May 2, 2018
Dear Daddy —
Entropy. Let’s talk about entropy.
The first definition is right up your alley. In physics, entropy is “a thermodynamic quantity representing the unavailability of a system’s thermal energy for conversion into mechanical work, often interpreted as the degree of disorder or randomness in the system.”
In colloquial speech, it’s “a lack of order or predictability; gradual decline into disorder.”
When I decided, last week, to talk to you about entropy, it was with a more hopeful frame of mind that’s lost to me now. Now I just feel beaten down.
According to the second law of thermodynamics, the total entropy of an isolated system never decreases over time.
Entropy has been demonstrated with the example of a campfire, which burns wood and releases heat. It’s been compared to the fact that children with high energy need a lot of space to run around, but adults, with lower energy, are happy to sit in a corner.
Energy spreads, is another definition.
I guess why this house and its state makes me think of entropy is that it plunged toward disorder. And all the energy you expended bringing it to disorder—is that an example of entropy?
Today one of the staff from Morehead State University—a man you worked with about 30 years ago—came up from Kentucky because he had heard about your collection, and he was looking for equipment to use to train his space sciences students. He needed signal generators and analyzers, wave guides and the like. You had an abundance of those.
To the recyclers I’ve been working with, wave guides—long, flattened tubes which direct and channel energy, like plumbing pipes with rectangular cross-sections—are so much scrap metal. To Jeff they were gold. Okay, they’re mostly brass, but still… He was happy to get them. A lot of that kind of equipment was in cabinets that, when you were alive, you asked me to keep closed when the recyclers visited. You felt that equipment was too good to get rid of.
I hope it’s found a good home with someone who will use it for what it was designed for and will use it to train young people.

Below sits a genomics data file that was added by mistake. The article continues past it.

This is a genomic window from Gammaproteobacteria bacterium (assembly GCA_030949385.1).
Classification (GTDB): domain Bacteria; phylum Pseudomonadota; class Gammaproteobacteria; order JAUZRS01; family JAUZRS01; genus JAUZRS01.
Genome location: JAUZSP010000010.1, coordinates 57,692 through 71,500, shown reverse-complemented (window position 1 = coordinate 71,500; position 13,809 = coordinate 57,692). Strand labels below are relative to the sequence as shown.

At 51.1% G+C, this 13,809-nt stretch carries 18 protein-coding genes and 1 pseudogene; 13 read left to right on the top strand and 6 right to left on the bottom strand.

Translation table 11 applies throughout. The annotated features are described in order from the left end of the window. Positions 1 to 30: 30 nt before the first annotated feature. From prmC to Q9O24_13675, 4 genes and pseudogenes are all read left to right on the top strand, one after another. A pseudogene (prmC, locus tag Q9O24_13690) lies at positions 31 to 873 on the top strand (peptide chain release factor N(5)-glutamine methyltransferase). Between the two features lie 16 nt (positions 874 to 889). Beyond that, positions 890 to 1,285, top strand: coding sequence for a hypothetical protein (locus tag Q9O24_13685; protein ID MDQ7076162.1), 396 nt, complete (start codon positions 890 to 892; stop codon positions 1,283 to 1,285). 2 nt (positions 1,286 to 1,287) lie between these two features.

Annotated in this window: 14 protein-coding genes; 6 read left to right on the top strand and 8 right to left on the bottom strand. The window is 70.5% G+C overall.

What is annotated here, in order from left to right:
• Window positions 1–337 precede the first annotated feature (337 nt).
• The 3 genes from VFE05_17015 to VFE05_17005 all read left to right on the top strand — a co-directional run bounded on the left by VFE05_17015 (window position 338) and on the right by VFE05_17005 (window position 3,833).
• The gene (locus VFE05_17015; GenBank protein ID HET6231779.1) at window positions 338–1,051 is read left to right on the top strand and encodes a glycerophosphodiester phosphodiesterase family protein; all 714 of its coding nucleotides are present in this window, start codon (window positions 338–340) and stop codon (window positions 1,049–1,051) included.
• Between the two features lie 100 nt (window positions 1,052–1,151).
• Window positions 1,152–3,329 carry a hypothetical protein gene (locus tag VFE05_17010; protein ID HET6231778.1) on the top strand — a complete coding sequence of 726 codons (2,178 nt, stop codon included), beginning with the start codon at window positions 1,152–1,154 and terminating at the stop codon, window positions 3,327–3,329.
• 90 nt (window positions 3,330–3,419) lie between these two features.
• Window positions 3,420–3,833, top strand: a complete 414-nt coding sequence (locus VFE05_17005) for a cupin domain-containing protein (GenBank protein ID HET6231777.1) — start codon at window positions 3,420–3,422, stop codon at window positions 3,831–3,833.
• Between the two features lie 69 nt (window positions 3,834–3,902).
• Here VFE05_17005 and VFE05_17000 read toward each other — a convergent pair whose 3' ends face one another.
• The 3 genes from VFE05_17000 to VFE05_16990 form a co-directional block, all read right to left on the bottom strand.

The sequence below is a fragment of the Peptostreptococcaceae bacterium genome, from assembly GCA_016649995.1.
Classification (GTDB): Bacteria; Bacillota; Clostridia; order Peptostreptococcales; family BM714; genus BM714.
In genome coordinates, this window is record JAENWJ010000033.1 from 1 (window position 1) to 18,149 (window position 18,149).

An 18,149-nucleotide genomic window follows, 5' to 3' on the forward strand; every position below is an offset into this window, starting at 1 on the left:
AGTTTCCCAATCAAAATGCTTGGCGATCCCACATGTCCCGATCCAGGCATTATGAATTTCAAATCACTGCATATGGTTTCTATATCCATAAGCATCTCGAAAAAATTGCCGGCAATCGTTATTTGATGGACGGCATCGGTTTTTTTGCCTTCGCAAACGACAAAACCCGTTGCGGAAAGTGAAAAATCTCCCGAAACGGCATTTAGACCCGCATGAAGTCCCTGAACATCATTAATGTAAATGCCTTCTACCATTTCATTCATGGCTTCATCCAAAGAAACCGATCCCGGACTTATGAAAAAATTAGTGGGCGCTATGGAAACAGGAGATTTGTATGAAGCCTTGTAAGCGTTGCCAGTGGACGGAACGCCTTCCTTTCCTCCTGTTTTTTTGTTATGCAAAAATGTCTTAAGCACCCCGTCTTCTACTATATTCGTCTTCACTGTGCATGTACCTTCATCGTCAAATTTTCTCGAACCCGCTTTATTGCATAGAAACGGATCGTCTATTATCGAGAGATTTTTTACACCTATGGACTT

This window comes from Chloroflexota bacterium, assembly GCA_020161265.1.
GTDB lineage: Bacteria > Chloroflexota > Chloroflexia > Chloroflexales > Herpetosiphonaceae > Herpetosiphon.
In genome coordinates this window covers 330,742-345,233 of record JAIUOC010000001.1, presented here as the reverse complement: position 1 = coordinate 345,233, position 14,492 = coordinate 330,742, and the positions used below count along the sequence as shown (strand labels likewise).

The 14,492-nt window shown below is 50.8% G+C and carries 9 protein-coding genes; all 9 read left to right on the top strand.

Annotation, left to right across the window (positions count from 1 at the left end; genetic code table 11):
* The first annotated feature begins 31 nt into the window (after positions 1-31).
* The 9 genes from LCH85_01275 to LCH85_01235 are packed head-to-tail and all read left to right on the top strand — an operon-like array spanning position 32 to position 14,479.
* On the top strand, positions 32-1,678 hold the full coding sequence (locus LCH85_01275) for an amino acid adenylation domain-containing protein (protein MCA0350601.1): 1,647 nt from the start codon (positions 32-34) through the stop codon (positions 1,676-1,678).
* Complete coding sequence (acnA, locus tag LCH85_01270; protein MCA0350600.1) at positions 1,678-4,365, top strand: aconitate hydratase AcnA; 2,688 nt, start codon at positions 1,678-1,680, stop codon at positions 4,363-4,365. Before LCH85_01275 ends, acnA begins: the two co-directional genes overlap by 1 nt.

Jeff’s family made the road trip with him—his wife and a teen son and daughter. I told them I felt their pain, traveling hundreds of miles on a hot day, just to haul junk out of a basement and then pack it into a trailer. You and I made many of those trips. You and Charles, too. And my cousin Stuart sometimes joined in.
The one I’ve never forgotten was Sacred Heart Hospital in Cumberland, where I saw the inside of an operating room for the first time. I was surprised to discover that, without doctors, nurses, anesthetists and patients, it was just a dusty, ugly green room with blood on the floor.
But there were lot of trips, many miles on hot days. And, sorry to tell you, you weren’t as pleasant as Jeff was about handling all that junk.
You know… I’m tired tonight. Tired and angry about things. I usually write these entries first thing Wednesday morning, after spending the night at the house. But it didn’t happen today, because I kept getting interrupted. I’ll write more later.
Entropy. I feel like my writing is descending toward disorder. I feel like the energy is dissipating in directions I can’t control. I’m not sure what I’ve written about already.
I’m stopping. More later.
May 3, 2018
Dear Daddy –
By next week, it will have been a year since you left us. Left us two houses, probably a dozen cars (most not running) and, well, a big mess. Much has changed since then. Christian has gone to college. Ethan has moved home and is living in your house. Renee and I live alone together for the first time in 25 years.